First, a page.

Once your hobbies fill up your downtime, you’re less likely to waste your time. Plus, as the research has shown, having hobbies can increase our productivity, improve overall mental health, reduce blood pressure, and many more. 

The Challenge of Seeking Hobbies as an Adult 

If you’ve gotten to this point, you might be worried about finding a hobby as a proper and functioning adult, as you might think only children do this. by Andreea Pop on Unsplash

Sure enough, that’s a fair assessment to make, but even us adults can get stressed a lot. We do need some outlets to make sure we are not driven to any breaking point. 

Let’s consider some ideas:

  • Knitting, a good way to spend a lot of time and have something comfy to wear at the end of it
  • Photography, a great excuse to go outside, even to the backyard, and document pretty things in nature, like birds and flowers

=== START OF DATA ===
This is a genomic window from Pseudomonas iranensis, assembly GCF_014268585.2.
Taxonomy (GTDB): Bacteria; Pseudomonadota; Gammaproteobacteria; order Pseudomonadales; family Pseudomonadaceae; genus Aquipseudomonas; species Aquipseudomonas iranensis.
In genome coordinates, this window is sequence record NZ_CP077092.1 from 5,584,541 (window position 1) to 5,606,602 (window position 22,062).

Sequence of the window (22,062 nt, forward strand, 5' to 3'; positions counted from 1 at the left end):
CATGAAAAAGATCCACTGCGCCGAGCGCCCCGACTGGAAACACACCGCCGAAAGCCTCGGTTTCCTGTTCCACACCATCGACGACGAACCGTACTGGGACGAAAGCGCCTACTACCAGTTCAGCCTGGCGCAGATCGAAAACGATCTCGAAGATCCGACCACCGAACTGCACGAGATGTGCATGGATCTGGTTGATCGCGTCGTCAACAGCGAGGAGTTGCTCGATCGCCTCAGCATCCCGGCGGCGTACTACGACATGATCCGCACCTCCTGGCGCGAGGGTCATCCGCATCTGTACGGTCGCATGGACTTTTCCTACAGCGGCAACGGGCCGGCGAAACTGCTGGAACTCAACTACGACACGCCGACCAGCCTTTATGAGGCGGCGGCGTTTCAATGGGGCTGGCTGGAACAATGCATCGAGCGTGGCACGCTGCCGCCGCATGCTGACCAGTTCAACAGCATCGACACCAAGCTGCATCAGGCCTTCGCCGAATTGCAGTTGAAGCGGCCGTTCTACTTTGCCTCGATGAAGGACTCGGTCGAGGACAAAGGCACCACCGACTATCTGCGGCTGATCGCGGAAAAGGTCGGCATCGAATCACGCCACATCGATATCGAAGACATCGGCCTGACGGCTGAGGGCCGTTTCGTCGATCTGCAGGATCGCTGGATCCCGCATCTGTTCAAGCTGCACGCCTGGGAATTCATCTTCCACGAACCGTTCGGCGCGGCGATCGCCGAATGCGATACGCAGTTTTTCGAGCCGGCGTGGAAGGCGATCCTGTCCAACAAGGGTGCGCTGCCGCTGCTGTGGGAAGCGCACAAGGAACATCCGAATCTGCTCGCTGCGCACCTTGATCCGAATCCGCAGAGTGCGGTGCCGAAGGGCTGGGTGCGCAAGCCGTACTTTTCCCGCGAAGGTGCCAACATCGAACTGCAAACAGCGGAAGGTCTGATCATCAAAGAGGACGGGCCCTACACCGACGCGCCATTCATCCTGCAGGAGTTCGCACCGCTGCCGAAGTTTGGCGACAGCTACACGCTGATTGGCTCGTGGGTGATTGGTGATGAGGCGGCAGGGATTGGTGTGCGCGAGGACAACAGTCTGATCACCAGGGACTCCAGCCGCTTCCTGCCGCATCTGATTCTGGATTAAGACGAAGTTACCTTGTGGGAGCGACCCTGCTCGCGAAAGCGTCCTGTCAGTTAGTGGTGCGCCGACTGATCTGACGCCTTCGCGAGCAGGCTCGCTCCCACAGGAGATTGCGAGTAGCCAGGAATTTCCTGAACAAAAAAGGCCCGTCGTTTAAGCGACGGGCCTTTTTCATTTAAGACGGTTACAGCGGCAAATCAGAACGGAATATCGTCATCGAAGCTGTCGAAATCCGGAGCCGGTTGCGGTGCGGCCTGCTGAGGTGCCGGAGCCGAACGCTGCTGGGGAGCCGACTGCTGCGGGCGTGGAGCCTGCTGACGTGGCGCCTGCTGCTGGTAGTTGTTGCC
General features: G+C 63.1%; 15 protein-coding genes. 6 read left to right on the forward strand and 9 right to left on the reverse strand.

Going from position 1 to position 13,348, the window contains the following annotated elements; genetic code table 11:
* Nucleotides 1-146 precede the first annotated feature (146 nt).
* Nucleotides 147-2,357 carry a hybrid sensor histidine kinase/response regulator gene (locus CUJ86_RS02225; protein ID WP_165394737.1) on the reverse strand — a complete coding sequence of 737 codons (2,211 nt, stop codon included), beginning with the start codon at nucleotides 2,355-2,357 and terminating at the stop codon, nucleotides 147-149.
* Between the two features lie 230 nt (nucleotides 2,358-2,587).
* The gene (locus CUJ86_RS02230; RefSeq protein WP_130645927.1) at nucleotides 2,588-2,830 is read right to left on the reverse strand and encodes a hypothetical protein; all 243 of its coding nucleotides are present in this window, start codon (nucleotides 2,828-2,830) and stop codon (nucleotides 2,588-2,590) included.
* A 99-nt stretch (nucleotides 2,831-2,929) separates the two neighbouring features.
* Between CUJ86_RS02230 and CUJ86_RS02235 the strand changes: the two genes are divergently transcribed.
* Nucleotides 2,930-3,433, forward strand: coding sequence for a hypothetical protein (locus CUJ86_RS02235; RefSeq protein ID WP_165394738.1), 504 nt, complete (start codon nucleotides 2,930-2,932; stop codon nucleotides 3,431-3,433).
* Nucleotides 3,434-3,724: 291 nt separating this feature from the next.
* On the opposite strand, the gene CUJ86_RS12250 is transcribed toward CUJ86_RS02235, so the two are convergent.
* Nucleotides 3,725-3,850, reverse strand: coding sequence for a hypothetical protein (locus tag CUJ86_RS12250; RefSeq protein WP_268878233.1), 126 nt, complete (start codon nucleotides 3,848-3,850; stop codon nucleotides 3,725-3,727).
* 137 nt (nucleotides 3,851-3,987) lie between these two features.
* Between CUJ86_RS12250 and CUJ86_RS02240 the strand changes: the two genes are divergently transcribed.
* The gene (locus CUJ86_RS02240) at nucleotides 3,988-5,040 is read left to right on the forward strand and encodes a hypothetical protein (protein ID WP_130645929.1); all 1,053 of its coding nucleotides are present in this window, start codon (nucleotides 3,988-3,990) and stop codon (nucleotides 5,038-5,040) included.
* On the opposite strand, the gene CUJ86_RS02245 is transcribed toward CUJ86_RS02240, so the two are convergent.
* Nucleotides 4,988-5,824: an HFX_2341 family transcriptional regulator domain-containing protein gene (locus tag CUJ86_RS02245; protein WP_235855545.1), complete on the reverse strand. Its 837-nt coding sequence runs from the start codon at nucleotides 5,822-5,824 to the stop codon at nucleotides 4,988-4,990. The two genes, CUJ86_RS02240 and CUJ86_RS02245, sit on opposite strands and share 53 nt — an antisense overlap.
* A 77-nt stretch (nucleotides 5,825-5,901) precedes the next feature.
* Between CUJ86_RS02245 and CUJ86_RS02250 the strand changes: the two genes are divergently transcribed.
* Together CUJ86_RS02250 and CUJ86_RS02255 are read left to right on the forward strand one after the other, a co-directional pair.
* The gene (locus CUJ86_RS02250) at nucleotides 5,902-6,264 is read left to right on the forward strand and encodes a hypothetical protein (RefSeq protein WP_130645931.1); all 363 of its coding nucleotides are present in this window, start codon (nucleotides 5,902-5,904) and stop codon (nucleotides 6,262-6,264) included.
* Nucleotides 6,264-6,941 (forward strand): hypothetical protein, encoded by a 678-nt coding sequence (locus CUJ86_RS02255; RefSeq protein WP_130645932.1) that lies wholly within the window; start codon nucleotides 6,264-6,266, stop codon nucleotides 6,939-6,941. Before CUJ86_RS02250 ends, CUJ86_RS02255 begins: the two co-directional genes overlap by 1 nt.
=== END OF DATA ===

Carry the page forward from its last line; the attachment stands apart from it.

• Badminton, a good way to kick off some steam and get a good workout 
  • Gaming, a good way to share some jokes and laugh at memes with friends 

What if I Have No Passion? 

Even if you feel that you are somehow boring and don’t have a passion, there’s usually something that interests you. Perhaps you need to think about childhood and any remote thing that enjoyed you. by Hugues de BUYER-MIMEURE on Unsplash

Perhaps you once liked:

  • Drawing and doodling, despite the elders getting mad at you back then
  • Dancing, but then you stopped suddenly
  • Skiing, but you’re inhibited by the current state of the world 

Either way, you’re an adult and it’s okay to try to get back to those things. If you personally struggle to get back into a groove, perhaps you can brainstorm similar alternatives.

For example: 

  • Instead of water painting, you are doodling on your fancy computer 
  • Instead of dancing, perhaps you can dance and swim underwater 
  • Instead of skiing, perhaps you can use a 3D headset where you recreate the experience in your bedroom

Overall, the possibilities for a hobby are limitless and there’s a lot of stuff in our world to try. At the end of the day, it’s your life and your choice on what you end up ultimately doing.